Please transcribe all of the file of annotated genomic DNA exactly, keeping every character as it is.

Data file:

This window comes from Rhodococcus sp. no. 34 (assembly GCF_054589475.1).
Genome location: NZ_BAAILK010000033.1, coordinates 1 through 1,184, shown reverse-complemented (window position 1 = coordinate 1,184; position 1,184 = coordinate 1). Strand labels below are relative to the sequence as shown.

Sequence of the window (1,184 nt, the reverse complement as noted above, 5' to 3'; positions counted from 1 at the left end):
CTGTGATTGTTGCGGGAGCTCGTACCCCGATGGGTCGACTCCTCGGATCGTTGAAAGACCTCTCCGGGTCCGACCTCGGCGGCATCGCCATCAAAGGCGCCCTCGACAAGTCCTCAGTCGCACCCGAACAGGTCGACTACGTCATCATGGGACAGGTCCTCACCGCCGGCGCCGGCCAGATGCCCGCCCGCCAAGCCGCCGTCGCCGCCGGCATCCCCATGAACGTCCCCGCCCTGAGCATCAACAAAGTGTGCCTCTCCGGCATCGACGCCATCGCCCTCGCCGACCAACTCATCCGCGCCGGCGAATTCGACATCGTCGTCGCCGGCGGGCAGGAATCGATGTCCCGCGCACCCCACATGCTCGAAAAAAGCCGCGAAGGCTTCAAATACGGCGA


This window comes from Rhodococcus sp. no. 34 (assembly GCF_054589475.1).
Genome location: NZ_BAAILK010000033.1, coordinates 1 through 1,184, shown reverse-complemented (window position 1 = coordinate 1,184; position 1,184 = coordinate 1). Strand labels below are relative to the sequence as shown.

Sequence of the window (1,184 nt, the reverse complement as noted above, 5' to 3'; positions counted from 1 at the left end):
CTGTGATTGTTGCGGGAGCTCGTACCCCGATGGGTCGACTCCTCGGATCGTTGAAAGACCTCTCCGGGTCCGACCTCGGCGGCATCGCCATCAAAGGCGCCCTCGACAAGTCCTCAGTCGCACCCGAACAGGTCGACTACGTCATCATGGGACAGGTCCTCACCGCCGGCGCCGGCCAGATGCCCGCCCGCCAAGCCGCCGTCGCCGCCGGCATCCCCATGAACGTCCCCGCCCTGAGCATCAACAAAGTGTGCCTCTCCGGCATCGACGCCATCGCCCTCGCCGACCAACTCATCCGCGCCGGCGAATTCGACATCGTCGTCGCCGGCGGGCAGGAATCGATGTCCCGCGCACCCCACATGCTCGAAAAAAGCCGCGAAGGCTTCAAATACGGCGA